June 8, 1990 |
An oil tanker ran aground Thursday, spilling 260,000 gallons of heating oil into a busy shipping channel between New Jersey and New York, and the first mate was arrested on a charge of substance abuse. It was the fifth major oil spill in the area since January. Football-size globs of oil washed ashore on both sides of the Kill Van Kull waterway, which was closed to ships after the tanker BT Nautilus hit bottom while docking.
March 7, 1990 |
A barge carrying 4.2 million gallons of fuel exploded and burned in a waterway that has been plagued by three oil spills this year. The barge blew up after leaving a Citgo petroleum facility at Linden, N. J., at which it had been loaded, split in two and drifted across the Arthur Kill waterway toward Staten Island, N.Y. One crewman was injured. The Coast Guard reported that the barge contained gasoline, but a Citgo spokesman said it carried heating oil.
March 3, 1990 |
Exxon Corp. suspended all tanker and barge operations at its massive Bayway Refinery and Bayonne Terminal pending an investigation into the second major oil spill in three months in a busy waterway separating New York and New Jersey. Cleanup crews finished mopping up a spill of 3,500 gallons of heavy oil into the Arthur Kill waterway, and Capt. Robert North, Coast Guard captain of the Port of New York, reported there was "no free-floating oil seen anywhere in the harbor or in Arthur Kill."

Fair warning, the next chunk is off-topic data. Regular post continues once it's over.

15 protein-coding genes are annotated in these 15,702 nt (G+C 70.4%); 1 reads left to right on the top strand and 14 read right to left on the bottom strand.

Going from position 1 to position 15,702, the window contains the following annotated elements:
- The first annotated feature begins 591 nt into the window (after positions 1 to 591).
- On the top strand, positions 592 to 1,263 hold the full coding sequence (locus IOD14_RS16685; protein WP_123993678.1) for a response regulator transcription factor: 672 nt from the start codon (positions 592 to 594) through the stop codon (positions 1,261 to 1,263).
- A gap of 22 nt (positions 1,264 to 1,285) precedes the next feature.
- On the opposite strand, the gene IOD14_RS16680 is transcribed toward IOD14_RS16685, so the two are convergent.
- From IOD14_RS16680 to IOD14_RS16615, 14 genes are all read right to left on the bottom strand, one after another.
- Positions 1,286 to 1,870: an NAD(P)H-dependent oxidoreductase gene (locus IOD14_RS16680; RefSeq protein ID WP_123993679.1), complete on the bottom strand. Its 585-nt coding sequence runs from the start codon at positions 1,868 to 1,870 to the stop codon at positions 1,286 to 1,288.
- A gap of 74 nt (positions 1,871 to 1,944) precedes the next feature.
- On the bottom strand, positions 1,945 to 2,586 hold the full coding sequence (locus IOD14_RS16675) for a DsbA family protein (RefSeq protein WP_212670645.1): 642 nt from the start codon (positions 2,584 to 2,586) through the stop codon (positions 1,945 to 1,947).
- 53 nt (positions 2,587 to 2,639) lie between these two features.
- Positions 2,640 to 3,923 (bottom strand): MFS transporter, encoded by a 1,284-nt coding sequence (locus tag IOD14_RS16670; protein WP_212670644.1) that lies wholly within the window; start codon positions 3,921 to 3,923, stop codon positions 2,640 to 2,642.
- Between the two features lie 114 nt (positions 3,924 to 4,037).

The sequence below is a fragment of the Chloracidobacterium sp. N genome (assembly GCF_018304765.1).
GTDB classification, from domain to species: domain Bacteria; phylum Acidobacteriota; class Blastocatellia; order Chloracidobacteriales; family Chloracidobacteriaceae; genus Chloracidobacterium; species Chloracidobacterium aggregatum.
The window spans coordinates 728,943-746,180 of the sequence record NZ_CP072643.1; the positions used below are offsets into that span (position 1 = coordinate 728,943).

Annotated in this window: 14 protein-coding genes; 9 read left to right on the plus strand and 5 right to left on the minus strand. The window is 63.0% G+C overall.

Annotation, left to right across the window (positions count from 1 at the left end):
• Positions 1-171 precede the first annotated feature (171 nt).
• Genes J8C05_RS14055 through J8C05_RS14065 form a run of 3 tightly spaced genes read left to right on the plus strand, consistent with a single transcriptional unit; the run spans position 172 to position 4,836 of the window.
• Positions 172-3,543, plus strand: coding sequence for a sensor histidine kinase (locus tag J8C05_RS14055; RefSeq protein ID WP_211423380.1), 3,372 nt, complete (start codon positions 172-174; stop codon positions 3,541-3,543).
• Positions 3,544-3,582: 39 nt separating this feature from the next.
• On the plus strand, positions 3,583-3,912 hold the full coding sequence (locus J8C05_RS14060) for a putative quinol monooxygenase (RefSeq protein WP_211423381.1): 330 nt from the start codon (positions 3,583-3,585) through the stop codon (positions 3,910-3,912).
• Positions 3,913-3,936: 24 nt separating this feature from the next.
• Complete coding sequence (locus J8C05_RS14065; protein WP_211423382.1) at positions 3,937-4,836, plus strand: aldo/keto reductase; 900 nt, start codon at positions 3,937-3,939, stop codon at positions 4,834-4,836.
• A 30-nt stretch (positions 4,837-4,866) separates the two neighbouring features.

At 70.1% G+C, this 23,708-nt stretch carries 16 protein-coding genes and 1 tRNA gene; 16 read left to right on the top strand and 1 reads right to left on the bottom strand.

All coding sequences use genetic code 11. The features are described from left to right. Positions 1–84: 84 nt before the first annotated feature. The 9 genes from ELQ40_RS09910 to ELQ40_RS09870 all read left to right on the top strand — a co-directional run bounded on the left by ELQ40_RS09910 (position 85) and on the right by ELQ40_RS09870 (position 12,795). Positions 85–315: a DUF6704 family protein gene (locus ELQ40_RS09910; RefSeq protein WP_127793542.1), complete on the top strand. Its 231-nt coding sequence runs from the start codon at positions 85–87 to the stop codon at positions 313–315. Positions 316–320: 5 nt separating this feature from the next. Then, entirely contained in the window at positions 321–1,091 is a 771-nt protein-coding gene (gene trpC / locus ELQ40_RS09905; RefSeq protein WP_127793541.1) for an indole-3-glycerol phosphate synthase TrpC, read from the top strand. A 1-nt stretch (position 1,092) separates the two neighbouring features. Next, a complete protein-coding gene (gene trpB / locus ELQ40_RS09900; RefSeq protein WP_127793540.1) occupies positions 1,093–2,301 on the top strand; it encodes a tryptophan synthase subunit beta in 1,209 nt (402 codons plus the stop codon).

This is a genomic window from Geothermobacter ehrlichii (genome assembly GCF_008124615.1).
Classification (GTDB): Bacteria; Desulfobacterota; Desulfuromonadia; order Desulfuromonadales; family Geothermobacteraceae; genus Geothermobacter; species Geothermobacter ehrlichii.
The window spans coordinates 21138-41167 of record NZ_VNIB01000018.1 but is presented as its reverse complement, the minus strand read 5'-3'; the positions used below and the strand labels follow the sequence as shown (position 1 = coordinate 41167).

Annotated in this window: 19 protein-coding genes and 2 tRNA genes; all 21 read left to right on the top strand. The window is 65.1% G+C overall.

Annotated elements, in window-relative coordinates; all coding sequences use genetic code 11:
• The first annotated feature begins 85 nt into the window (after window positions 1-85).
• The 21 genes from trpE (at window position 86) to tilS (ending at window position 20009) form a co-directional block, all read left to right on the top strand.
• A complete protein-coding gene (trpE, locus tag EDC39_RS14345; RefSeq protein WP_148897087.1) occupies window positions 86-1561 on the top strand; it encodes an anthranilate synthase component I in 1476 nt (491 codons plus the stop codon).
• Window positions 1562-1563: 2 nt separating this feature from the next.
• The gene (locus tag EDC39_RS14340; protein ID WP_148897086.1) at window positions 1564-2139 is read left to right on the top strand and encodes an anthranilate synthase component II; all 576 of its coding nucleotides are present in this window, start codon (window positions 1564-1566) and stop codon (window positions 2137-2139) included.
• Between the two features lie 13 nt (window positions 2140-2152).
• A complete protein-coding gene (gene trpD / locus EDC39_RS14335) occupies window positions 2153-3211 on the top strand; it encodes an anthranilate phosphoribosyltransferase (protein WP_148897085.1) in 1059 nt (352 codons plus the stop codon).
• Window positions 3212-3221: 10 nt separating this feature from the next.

March 2, 1990 |
Cleanup crews mopped up 30,000 gallons of heavy oil that leaked from a damaged tank on a barge at an Exxon terminal, briefly closing the main entrance to New Jersey's chief port area, and a second but much smaller spill occurred nearby. Coast Guard officials in New York said they had reopened the Kill Van Kull waterway, between Staten Island, N.Y., and New Jersey, after Wednesday's spill.
March 16, 1987
A listing Soviet freighter sank 210 miles off the New Jersey shore, leaving behind only an oil slick and some floating sacks of flour, while its 37 crew members got a taste of American hospitality ashore after a dramatic helicopter rescue by the Coast Guard. The group spent the night at a Philadelphia-area motel before traveling to a Soviet Embassy compound in Washington.
March 15, 1987 |
A Soviet freighter carrying flour to Cuba rolled onto its side in rough seas more than 200 miles off the New Jersey coast Saturday, and Coast Guard helicopters plucked all 37 people off the ship in a dramatic rescue, officials said. The mission, 210 miles out in the Atlantic Ocean, was "wet and dangerous," said Coast Guard Lt. Keith Comer, who directed the rescue in 45-m.p.h. winds as 25-foot waves crashed over the ship.